My Arab friends have told me a number of times in recent weeks that the Jewish population has absolutely no idea to what extent the normalization of relations with the Persian Gulf states has caused political upheaval in Israel’s Arab community.
Without giving up even a single centimeter of land in Judea and Samaria, Israel’s new peace treaties have had exactly the same effect among the Arabs as the failed Camp David discussions had among the Jewish population. Both sides understand that a Palestinian state by mutual agreement is impossible. For the Joint List, a coalition of Arab parties that holds 15 seats in Knesset, Benjamin Netanyahu’s new Middle East peace doctrine is a confirmation that the idea of a Palestinian state is dead. On the other hand, the Arab voters regard Israel’s new alliances as a sensational development that will bring about a financial boom.
Arab friends from Jaffa and Haifa, as well as Bedouins from Rahat and Segev Shalom, emphasized to me that every new peace between Israel and another Arab country is a blessing for both nations.
For Suliman Asasme, a Bedouin from southern Israel, it’s like a dream come true. “We are all sons of Abraham and have to find a way to live together in peace. The Emirates were the first to have the courage and the money for this.”
Amer from Jaffa shared with me that he has already booked flights to Abu Dhabi in December. “We plan to establish new business connections,” Amer stressed. He and his family have a business selling souvenirs.
An Arab bus driver from Haifa by the name of Ahmed told me that he is surprised by Netanyahu. “I know many people in my neighborhood who will secretly vote for Likud. Bibi, although he and the Likud are right-wing, is carrying out Israel’s left-wing policies. He is the only one who is capable of doing so.”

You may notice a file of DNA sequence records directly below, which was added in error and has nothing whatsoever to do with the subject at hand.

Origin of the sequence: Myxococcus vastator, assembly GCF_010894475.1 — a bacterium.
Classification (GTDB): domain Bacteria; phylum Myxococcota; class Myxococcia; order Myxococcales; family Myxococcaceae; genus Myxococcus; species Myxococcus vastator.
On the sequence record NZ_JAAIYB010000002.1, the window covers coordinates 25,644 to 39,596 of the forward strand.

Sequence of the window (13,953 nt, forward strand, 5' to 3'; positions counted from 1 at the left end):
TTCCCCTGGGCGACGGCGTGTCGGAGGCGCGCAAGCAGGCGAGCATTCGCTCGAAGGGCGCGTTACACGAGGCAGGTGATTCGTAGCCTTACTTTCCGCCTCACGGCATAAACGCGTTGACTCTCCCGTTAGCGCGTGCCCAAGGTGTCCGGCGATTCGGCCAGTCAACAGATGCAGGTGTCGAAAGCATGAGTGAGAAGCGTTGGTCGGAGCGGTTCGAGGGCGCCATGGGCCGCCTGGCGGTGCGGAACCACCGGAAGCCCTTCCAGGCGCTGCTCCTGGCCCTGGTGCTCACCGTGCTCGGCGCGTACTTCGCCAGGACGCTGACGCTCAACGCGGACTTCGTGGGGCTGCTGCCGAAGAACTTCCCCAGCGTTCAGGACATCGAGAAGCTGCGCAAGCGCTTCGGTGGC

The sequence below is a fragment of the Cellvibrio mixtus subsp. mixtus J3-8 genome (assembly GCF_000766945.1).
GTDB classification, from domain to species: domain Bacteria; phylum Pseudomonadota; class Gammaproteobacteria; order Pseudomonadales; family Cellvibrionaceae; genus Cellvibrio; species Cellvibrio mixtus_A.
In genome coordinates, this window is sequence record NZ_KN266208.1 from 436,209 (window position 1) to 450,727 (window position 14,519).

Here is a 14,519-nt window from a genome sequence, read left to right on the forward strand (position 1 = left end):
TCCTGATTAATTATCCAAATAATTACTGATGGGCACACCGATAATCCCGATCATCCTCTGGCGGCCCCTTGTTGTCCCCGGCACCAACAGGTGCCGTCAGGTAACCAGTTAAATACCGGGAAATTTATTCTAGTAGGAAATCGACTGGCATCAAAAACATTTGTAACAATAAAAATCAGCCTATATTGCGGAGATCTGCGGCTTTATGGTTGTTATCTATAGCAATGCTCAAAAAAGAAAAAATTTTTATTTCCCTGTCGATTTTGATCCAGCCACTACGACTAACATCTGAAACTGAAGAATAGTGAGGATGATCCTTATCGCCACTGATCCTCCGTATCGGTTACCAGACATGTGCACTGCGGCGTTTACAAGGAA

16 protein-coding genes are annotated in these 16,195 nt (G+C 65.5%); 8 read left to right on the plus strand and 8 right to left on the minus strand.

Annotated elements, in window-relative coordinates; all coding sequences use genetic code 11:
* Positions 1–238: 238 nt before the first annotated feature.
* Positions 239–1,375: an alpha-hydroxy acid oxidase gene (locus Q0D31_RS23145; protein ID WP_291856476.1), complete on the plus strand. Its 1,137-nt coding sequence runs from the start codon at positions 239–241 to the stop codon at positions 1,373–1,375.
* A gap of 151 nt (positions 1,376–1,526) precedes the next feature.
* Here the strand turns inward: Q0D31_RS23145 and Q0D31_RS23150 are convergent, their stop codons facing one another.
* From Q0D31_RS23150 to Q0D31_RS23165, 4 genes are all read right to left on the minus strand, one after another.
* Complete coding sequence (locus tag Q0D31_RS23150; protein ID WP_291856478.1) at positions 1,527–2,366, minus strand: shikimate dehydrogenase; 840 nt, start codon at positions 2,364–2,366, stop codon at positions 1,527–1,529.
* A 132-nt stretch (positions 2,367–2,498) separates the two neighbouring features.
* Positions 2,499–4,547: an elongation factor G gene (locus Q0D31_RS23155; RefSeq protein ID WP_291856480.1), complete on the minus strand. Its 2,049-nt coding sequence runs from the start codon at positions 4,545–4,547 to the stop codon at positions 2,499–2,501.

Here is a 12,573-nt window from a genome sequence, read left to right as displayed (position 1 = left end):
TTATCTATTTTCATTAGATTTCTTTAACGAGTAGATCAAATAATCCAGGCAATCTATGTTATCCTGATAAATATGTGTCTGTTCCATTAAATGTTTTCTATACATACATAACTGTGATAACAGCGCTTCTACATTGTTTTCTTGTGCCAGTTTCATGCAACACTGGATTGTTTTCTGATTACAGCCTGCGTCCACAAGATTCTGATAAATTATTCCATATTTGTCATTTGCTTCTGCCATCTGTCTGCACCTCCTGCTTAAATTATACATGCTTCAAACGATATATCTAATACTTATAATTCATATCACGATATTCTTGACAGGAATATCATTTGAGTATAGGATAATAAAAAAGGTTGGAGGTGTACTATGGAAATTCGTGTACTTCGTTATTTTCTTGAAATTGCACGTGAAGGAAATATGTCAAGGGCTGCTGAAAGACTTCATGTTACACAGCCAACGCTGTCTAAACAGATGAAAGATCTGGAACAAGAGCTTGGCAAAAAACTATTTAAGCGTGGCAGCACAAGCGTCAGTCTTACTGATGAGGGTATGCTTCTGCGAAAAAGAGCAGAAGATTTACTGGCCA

Similar views can be heard from many Arabs. Of course, one can also hear criticism, but it does not make any sense, as this criticism is only being expressed because it was Bibi who succeeded in making peace with the Arabs. “That is nonsense. After all, it doesn’t make any difference who makes the peace,” Amer added. “Even if I didn’t vote for Bibi, he has to be praised for what he’s done.”
One thing people need to understand, and which we’ve stressed numerous times, is that in Israel the Left is more capable when it comes to taking the nation to war, while the Right is more able to conclude genuine peace deals. In such matters, both automatically enjoy the support of the other side.
Arab statistician and researcher Yosef Miklada stated on Israeli media that the Arab population have a different opinion to that of their representatives in the Knesset, and they welcome the peace treaties. Not only that, according to his research, in the next elections less Arab citizens will vote for the Joint List.
Miklada reports that some 100,000 Israeli Arab voters are disappointed with their representatives and will vote differently in the next election. He confirms what we have heard from numerous Arab citizens in the Land, or have read in the Israeli media. In addition, according to Miklada, these Arabs will still vote, but will instead choose Zionist parties, and in particular the Likud.
This trend explains, among other things, why we recently saw one of the co-leaders of the Joint Arab List, Mansour Abbas, voting with Likud in the Knesset, and thus angering the other members of his own faction. Israeli commentator Amit Segal noted that Mansour’s partners in the Joint List now suspect him of being in a secret partnership with Netanyahu. But he’s likely just responding to the will of his constituency.
And really, this is nothing new. Arab voters have for years been grumbling about their representatives in Knesset, accusing them of being more concerned with Palestinian nationalism than with the interests of Israel’s Arab citizens. For many of Israel’s Arabs, it was the final straw when their own Arab politicians voted recently against the new normalization agreements with Bahrain and the United Arab Emirates. “By doing so they voted against their own principles, which simply doesn’t make any sense,” the young Yussef told me. He works in a bar in Tel Aviv and calls himself Yossi.
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